Diabetes in childhood. Bonfanti R, Frontino G, Rigamonti A, DiTonno R, Castorani V, Morotti E, Sandullo F, Scialabba F, Dionisi B, Arrigoni F, Foglino R
  • The PEdiatric DIAbetes Unit (PEDIA) is a clinical research unit of the DRI with pediatric expertise. At least 50% of all patients with type 1 diabetes (T1D) are of pediatric age (18 years), and the number of new cases with (T1D) among European children younger than 5 years of age has been predicted to double between 2005 and 2020. Furthermore, about 1–6% of pediatric diabetes cases are monogenic (MD).
    PEDIA focuses on translational research including: 1) collaborative efforts with other DRI Units involved in research on T1D, T2D and MD; 2) biobanking of patient samples (to assess beneficial effects of therapies, investigate biomarkers (disease onset, progression and complications), and appropriately stratify with the aim of personalized management) 3) improving diabetes outcomes by also translating clinical research regarding nutrition, lifestyle, technology, new insulins into clinical practice guidelines for children and adolescents with diabetes. A personalized educational/insulin delivery/glucose monitoring approach is applied at onset and during follow-up for all children with diabetes (T1D, T2D, and MD) with optimal results.
    PEDIA is recognized as a regional and national Center of Reference for the diagnosis and treatment of pediatric diabetes and has recently received certification as an “International Clinical Center of Reference” within the SWEET Project by the International Diabetes Federation (IDF) and the International Society for Pediatric and Adolescent Diabetes (ISPAD). As such, PEDIA is part of an international collaborative effort to benchmark and optimize pediatric diabetes care worldwide.
    In collaboration with DRI, PEDIA is researching mechanisms underlying T1D patient heterogeneity using genomics, immunomics and transcriptomics which may allow for patient stratification and potentially promote an ever more personalized medicine. A “Rare Diabetes Clinic” is being planned as a facility specifically dedicated to the diagnosis and management of patients with non-autoimmune diabetes such as Wolfram Syndrome. It will collaborate with DRI for biological sampling and storage thereby creating a research infrastructure to study natural history and assess biomarkers of prognosis/drug response.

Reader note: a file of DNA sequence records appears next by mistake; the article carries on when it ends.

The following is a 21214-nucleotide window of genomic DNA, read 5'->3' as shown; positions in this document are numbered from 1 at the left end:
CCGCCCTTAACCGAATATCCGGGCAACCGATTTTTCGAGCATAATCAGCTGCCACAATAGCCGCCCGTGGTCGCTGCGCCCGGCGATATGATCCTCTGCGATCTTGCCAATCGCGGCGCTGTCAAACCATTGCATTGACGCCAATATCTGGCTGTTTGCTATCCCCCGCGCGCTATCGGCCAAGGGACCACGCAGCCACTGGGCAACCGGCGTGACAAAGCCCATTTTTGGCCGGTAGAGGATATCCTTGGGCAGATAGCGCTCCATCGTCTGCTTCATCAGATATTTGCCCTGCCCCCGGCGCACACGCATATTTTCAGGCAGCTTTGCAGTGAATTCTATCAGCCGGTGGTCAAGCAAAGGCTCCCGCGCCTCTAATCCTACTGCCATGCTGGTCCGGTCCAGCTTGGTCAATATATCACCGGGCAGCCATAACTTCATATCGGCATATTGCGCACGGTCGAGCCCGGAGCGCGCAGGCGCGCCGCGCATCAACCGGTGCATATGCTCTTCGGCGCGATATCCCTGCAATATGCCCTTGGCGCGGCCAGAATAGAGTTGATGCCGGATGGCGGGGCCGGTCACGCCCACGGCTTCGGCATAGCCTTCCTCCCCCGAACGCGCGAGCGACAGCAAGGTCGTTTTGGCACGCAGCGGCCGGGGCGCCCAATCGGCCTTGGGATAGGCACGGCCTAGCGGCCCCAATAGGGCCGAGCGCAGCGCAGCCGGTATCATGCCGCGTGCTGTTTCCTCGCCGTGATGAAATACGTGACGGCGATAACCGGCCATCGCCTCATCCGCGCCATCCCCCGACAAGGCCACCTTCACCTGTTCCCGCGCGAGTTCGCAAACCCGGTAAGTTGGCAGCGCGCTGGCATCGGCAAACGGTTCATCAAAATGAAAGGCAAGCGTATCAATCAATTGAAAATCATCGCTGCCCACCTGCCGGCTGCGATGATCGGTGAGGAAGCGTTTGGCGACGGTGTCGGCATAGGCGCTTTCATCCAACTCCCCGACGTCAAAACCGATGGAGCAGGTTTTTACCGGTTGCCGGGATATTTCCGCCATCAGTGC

PEDIA is also experienced in pediatric pharmacological clinical trials.

  • PEDIA is involved in the following collaborative projects:
    1) stratifying children with T1D at onset (including those with polyendocrine autoimmunity) assessing different patient subgroups in terms of metabolic control and residual beta cell functions, with the aim of a more personalized treatment/follow-up (a “Finalizzata” project funded by the Ministry of Health in collaboration with Dr Petrelli’s Lab).
    2) an interdisciplinary project “Personalize new treatments for diabetes and neurodegeneration in Wolfram syndrome” involving DRI, the Departments of Neuroscience and Neurophthalmology with the aim creating a bio banking and biomolecular resource research infrastructure for Wolfram syndrome, model disease genotype and phenotype and drug repurposing using beta-cells differentiated from Wolfram disease iPSC lines, an to perform a first proof-of-principle approach of retinal gene therapy in Wfs1 mutant mice. PEDIA will be fundamental in patient and follow-up via a “Rare diabetes clinic” specifically designed to follow these complex patients (Prof. Piemonti - DRI, Dr. Broccoli – Dept. of Neuroscience, Dr Cascavilla and Barboni – Dept of Ophthalmology).
    3) screening patients for prediabetes and involve them in T1D secondary and tertiary prevention studies (FID Prevention Center and INNODIA network).
    4) relationship between gut microbiome and T1D in order to assess the impact of probiotics (Dr Falcone's group).
    5) research on genetic determinants of T1D (Dr Fousteri’s group)
    6) study comparing brain MRI and neuropsychological tests in children onset of diabetes treated with sensor-augmented pumps vs multiple daily injection therapy (Department of Neuroradiology).
    7) research early markers of retinal and renal complications (Dr Zerbini)